Saturday, 16 February 2013

old red lion gig

Went to my first gig of the year on Tue 22 Jan, continuing my midlife crisis tour of unknown bands in tiny venues. Looking for a Tuesday gig, I saw this free one at the Old Red Lion on Kennington Park Road, which along with the Mansion House is between the Tesco and the chip shop on the way to the tube. It's had an overhaul in recent years, and is now rather a trendy place (part of the Antic London chain) - I asked if they had any cider on tap and they had three, only one of which I'd heard of. The clientele at the gig matched the demographic, trendy 20s and 30s, perhaps a bit crustier. It was a free gig, in a room at the back; I was in what probably used to be a cupboard but which gave me a pretty good view, plus a seat to sit down and read in in-between acts (and also meant that I could write notes on a bit of paper - the back of an Old Red Lion menu - to help me remember who was on in what order and what they were like).

It was what was described as a folk-punk gig, part of a label tour, with one local extra on first. The artists knew each other (a lot of cross-performing going on), and seemed to know and be known by many of the crowd; felt very much like a little sub-culture of its own; the top man seemed to be a hero to this small roomful of people, and as the evening went on there were more songs which people clearly recognised and sang along to, in the last two sets in particular.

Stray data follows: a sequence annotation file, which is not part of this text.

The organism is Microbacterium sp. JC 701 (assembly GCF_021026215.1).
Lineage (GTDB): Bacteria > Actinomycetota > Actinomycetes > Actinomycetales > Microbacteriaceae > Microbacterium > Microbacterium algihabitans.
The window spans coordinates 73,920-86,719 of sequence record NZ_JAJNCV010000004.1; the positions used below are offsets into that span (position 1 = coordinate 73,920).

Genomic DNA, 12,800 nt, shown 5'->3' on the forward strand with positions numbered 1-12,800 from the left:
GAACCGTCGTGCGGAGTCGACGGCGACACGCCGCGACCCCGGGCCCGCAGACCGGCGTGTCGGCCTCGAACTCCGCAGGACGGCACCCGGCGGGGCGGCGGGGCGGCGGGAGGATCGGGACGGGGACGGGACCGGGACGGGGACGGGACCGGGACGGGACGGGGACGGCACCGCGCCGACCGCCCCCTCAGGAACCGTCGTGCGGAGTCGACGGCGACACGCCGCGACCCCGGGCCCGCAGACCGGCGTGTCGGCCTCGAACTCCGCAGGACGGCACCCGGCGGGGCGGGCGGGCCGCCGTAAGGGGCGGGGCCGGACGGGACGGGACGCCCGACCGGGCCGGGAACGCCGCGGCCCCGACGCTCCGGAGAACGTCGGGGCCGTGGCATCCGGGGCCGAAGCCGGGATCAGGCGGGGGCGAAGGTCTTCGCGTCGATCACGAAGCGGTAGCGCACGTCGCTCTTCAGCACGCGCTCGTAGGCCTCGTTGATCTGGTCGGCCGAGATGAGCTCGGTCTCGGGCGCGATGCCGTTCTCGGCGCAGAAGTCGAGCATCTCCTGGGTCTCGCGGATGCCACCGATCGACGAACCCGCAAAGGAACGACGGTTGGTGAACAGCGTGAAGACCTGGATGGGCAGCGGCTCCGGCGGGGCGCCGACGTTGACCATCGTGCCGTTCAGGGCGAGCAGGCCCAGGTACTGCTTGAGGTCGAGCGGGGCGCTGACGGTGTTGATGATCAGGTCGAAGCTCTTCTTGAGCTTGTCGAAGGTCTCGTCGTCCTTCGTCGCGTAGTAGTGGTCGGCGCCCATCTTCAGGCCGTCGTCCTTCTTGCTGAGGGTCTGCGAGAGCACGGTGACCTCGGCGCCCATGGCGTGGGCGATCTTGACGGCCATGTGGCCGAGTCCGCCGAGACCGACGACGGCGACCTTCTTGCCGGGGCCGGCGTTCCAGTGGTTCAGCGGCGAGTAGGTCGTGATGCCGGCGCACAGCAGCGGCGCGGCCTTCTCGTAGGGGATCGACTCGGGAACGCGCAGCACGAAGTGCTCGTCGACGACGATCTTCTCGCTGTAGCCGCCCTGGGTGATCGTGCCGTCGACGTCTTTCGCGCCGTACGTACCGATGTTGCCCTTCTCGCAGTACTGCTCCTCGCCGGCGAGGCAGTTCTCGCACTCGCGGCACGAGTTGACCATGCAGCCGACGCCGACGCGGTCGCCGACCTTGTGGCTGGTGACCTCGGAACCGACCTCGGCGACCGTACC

Survival Tour. Red Scare Records/Darlington Road Records. On in this order: Helen Chambers (Twitter and Bandcamp). El Morgan (Twitter and full site). Roo Pescod (Twitter). Kelly Kemp (Twitter). Great Cynics (mainly Giles Bidder, I think) (Twitter). Sam Russo (Twitter).

A photo from the gig. A review (and another) of The Darlington Road Sessions, the album which the tour is at least partly promoting, and the album on Bandcamp. A preview of the tour.

I don't expect to see any of them making waves (or perhaps even trying to do so) beyond their own sub-culture, where they seem perfectly happy (and why shouldn't they be) - except perhaps Helen Chambers, who seemed somewhat different from the rest of the pack, and seemed to me to have more talent. I appreciated her more as the evening went on, as I hadn't expected the first act to be my favourite. She had a pleasant voice (more of a vibrato - if that's the right word - than I am keen on), and sang country/folk-style songs with unremarkable words but actual tunes. The thing I have mainly learned from my midlife crisis tour is how hard it is for people to write actual tunes, however technically proficient they may or may not be. The rest of the evening (a mixture of singer-songwriter and shouty folk-punk) held little in the way of actual tunes, or voices or playing which grabbed me; Sam Russo was the best of the rest, sang and played well with okay words and music, but I still wasn't that keen, and left before he had finished, knowing there was no one else to follow. (I took notes at the time, but it seems unnecessarily harsh to note the different ways I wasn't keen on each of them.) On my way out I saw Helen Chambers, now in the main pub talking with friends who had been in the same corner as me, and I expressed my appreciation to her. Talking to the performers - another mark of my midlife crisis.